Such appeals for ‘investigations’ amid total disregard for the nature of Zhuravlev’s activities in occupied Ukraine are particularly frustrating given the widely publicized use that Russia made of at least one of three journalist deaths in 2014.   Both Moscow and state media began using the death, almost certainly in crossfire, of Rossiya-24 correspondent Igor Kornelyuk and sound recorder Anton Voloshin for propaganda immediately after they were killed on 17 June 2014.  Those deaths were later used for Russia’s overt fabrication of charges against Ukrainian pilot and PACE delegate Nadiya Savchenko and 22-year sentence.  There were, in fact, grounds for believing that another Russian journalist Anatoliy Klyan was killed shortly afterwards in a deliberate set-up aimed at bringing civilians under fire.  

It seems likely that the same ‘uses’ are to be made of Zhuravlev’s death with Russian state sources claiming that he was killed by the cluster munitions provided by the USA. 

It is generally disturbing to see such apparent inability to distinguish between propaganda and journalism after the events of the past nine years and more. Statements ‘deploring’ Ukraine’s attempts to combat Russia’s virulent information warfare were common during the first months after Russia’s invasion in 2014.  Even those international bodies, media or human rights NGOs who did actually recognize that Russia was engaged in spreading toxic lies still claimed that ‘freedom of speech’ was paramount and justified the ‘right’ of propagandists to circulation disinformation.  The belief was that people should hear ‘both sides of the story’ and draw their own, purportedly informed and critical, assessment.  Such naïve assertions took no account of certain key facts.  The vast majority of any given audience are unlikely to know enough about a subject to understand who is lying, making them highly susceptible to clever methods of manipulation.  They will, brutally speaking, remember and believe those who lie best, and Russia was spending phenomenal amounts of money on spreading its propaganda throughout the world.  That such propaganda kills can be seen by tracing the uses made by Russia of overt lies claiming disturbances and a tragic fire in Odesa on 2 May 2014 were a ‘massacre’.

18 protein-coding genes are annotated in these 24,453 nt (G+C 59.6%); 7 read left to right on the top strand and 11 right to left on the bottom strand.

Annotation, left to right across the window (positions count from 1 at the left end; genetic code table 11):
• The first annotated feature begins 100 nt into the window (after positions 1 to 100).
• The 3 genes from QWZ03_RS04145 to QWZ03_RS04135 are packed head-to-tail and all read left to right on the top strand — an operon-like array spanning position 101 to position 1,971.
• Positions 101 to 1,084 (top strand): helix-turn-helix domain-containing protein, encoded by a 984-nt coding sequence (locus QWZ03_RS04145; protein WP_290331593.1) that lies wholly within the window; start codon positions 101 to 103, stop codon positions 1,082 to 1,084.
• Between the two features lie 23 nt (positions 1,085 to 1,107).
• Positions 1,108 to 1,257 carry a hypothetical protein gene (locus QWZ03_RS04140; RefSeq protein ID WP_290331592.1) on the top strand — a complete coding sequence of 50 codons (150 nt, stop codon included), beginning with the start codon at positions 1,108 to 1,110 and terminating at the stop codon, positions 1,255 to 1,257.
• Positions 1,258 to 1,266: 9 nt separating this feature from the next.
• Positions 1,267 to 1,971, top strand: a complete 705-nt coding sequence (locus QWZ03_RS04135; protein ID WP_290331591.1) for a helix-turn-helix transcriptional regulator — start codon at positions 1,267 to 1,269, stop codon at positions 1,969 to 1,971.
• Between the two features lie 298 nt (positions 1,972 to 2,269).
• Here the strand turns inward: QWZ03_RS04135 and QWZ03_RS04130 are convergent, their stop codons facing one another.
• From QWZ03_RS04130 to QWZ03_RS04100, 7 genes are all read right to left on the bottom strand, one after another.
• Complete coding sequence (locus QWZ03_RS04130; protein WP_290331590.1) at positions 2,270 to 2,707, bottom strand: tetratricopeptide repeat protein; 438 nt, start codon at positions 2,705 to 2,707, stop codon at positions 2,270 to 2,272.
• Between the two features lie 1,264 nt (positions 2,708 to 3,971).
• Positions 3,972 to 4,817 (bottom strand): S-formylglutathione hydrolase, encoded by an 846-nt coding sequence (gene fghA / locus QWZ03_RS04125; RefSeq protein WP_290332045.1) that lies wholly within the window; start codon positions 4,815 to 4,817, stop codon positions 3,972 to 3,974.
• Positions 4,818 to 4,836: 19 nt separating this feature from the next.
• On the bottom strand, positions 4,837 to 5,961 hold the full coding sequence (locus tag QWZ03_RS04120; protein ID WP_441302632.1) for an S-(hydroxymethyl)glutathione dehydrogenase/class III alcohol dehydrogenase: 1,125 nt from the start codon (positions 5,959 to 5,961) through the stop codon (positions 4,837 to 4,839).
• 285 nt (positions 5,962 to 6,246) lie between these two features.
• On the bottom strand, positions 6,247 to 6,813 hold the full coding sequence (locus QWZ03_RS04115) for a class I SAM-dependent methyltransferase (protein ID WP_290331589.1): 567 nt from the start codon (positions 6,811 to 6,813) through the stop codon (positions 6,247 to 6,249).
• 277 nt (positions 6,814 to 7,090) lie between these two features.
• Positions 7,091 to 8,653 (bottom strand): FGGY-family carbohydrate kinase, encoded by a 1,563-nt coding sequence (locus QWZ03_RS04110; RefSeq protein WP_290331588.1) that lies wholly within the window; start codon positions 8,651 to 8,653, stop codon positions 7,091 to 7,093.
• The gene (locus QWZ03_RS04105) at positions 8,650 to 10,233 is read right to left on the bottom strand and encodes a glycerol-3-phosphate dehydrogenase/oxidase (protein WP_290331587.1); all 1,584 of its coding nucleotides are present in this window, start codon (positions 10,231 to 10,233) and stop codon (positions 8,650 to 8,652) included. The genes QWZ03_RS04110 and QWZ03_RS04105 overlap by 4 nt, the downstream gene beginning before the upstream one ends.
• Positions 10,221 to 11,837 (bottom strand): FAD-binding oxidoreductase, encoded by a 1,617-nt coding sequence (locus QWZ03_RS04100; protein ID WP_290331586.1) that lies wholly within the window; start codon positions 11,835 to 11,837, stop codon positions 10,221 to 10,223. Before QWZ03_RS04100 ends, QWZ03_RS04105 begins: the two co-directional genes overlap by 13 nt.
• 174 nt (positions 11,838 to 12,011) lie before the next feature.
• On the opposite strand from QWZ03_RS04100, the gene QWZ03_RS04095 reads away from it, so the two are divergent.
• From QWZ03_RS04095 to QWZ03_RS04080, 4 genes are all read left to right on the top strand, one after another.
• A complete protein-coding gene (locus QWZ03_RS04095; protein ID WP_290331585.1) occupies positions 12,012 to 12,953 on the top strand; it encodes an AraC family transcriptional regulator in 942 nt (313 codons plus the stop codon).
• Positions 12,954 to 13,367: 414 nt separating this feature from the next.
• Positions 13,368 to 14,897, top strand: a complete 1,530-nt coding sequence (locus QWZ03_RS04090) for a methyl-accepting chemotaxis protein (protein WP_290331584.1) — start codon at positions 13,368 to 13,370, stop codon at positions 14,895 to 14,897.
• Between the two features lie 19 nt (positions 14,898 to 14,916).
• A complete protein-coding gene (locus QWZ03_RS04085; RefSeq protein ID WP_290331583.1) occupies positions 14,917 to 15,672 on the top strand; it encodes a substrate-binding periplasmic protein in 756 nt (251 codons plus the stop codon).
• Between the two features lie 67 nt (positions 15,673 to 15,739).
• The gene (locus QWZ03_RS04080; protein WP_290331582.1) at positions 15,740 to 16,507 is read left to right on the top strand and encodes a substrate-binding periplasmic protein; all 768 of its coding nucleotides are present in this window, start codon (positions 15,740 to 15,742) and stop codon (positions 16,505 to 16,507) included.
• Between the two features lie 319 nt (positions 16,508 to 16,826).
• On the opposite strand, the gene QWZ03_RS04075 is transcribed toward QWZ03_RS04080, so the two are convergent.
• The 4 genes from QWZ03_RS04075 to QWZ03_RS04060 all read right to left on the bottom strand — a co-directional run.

It took the EU until March 2015 to even declare plans to monitor and respond to Kremlin disinformation and to eventually create an EU vs. Disinformation taskforce. This has since provided an excellent, but extremely limited service.  Russia Today continued consciously deceiving viewers in other countries until after Russia began its full-scale invasion.  This is despite Russian journalists having, by mid-2015, exposed the extraordinary war propaganda machine unleashed in February 2014 and the fact that state television management essentially took their orders directly from the Kremlin (see: Blood on their Hands: Servicing Russia’s TV Propaganda Machine).

Calls for those most directly implicated in warmongering and toxic propaganda to be held accountable have long been made.  They were reiterated on 24 July by Ukraine’s Media Movement in their call on international organizations, like UNESCO and IFJ/EFJ to stop mistaking propagandists for journalists.  Russian journalists working for state television channels were told back in 2014 that they should get out of journalism if they weren’t prepared to take part in information warfare that made the 1970s and 80s “look like child play”.  Those who remained did what they were told.  Russia is committing war crimes and crimes against humanity in its genocidal war against Ukraine and is using disinformation and manipulation of public opinion as a weapon in that war. Those most actively engaged in servicing a killing machine are themselves perpetrators and should be treated as such. It may be a question of debate how culpable Rostislav Zhuravlev was, however deploring the death of ‘a journalist’ is a serious misunderstanding of the role that he and other Russian state media employees play in Russia’s war against Ukraine.